This has been a great week to step back and view the great divide that is the debate over the future of journalism.
On Monday, Russell Adams of the Wall Street Journal wrote about a series of articles that appeared in the Detroit Free Press regarding Medicare open enrollment. The big controversy? The idea for the coverage initiated from an advertiser, Humana Inc.!
About the same time, the media began to cover the fantastic potential of Twitter lists. Some media did more than cover the innovation. They began using it in ways that will be helpful to their readers.
Lastly, journalism professor and author Jeff Jarvis wrote a wonderful blog post titled, “The future of journalism is entrepreneurial” that spoke of the needed spirit of innovation that veteran journalists, as well as those aspiring to the profession, need to embrace to revitalize news reporting.
In Detroit, the Free Press pursued a legitimate story idea from an organization that pays the newspaper to print advertising as well. Free Press executives say Humana “had no involvement or say” in the articles. In addition, “the paper undertook the special Medicare section because it involved an issue that was topical and relevant to readers.”
As a reporter in Florida, and an editor in Akron, Ohio, I welcomed good story ideas regardless of their source. Of course, journalists should give careful consideration to the agenda behind the story suggestion, but in the end, good reporting usually prevents any manipulation.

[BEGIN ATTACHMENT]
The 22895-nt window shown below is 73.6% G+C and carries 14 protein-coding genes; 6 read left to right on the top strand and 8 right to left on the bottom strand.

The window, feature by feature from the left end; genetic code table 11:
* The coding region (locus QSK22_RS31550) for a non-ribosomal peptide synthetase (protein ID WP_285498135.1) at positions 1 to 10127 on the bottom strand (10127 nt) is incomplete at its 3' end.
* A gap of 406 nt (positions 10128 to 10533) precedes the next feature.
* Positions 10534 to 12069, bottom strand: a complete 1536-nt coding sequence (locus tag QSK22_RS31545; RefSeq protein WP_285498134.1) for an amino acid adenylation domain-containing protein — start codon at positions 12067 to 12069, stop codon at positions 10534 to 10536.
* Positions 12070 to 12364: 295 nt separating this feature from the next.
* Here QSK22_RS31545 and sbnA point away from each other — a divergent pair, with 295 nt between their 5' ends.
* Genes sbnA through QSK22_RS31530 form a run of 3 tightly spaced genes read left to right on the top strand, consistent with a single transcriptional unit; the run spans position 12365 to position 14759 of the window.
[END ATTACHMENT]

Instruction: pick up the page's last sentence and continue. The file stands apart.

To automatically reject a story idea because an advertiser suggests it simply closes the door on a valuable resource.
Thankfully, there is an increasing amount of innovative thinking being employed at news organizations. Witness the coverage of Twitter lists, and how some organizations are putting them to use.
In a column for CNN.com, Pete Cashmore, CEO of the blog Mashable and a social media expert, describes these lists as tools that allow “users to create collections of interesting people to follow on the micro-messaging service.
“From lists of sports stars to comedians to political pundits, Twitter has provided its members with the tools required to splice a torrent of updates into a series of relevant, topic-based streams.”
What is increasingly interesting is how organizations such as the Huffington Post and New York Times are using them. The HuffPo used the lists as part of its coverage of last night’s World Series Game 6. It created lists of sports journalists who tweet, accepted reader tweets and provided their own coverage.
The New York Times has released its own lists of NYT journalists who tweet. I have signed up for the economics list and business news list. I’m curious as to the result.
But the points is that this is an entrepreneurial approach. And it is what Jeff Jarvis is referring to.
“I talked with someone recently at an old, large media company who said he believes it is impossible for them to remake themselves for this new, much smaller entrepreneurial world,” he wrote. “There’s just too much shutdown cost and pain involved and the people inside these towers don’t think like people in garages. Still, I see opportunity for them….(W)hen journalists leave those towers, their companies should invest in their futures as entrepreneurs: Set them up with blogs, sell their ads, promote them, and continue to reap the value of their experience and brands (without the cost).”
Let’s see. Work with talented journalists, and even help them sell ads, versus close yourself off from your own business community if they spend money with you.
Which makes sense to you?